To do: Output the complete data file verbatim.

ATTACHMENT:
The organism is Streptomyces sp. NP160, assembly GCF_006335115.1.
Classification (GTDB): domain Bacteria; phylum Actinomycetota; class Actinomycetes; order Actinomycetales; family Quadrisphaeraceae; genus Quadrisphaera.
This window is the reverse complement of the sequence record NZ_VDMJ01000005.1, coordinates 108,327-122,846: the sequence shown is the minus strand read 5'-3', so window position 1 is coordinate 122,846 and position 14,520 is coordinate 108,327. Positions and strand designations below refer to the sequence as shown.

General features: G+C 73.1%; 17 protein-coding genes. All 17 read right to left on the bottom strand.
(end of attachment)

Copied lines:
The organism is Streptomyces sp. NP160, assembly GCF_006335115.1.
Classification (GTDB): domain Bacteria; phylum Actinomycetota; class Actinomycetes; order Actinomycetales; family Quadrisphaeraceae; genus Quadrisphaera.
This window is the reverse complement of the sequence record NZ_VDMJ01000005.1, coordinates 108,327-122,846: the sequence shown is the minus strand read 5'-3', so window position 1 is coordinate 122,846 and position 14,520 is coordinate 108,327. Positions and strand designations below refer to the sequence as shown.

General features: G+C 73.1%; 17 protein-coding genes. All 17 read right to left on the bottom strand.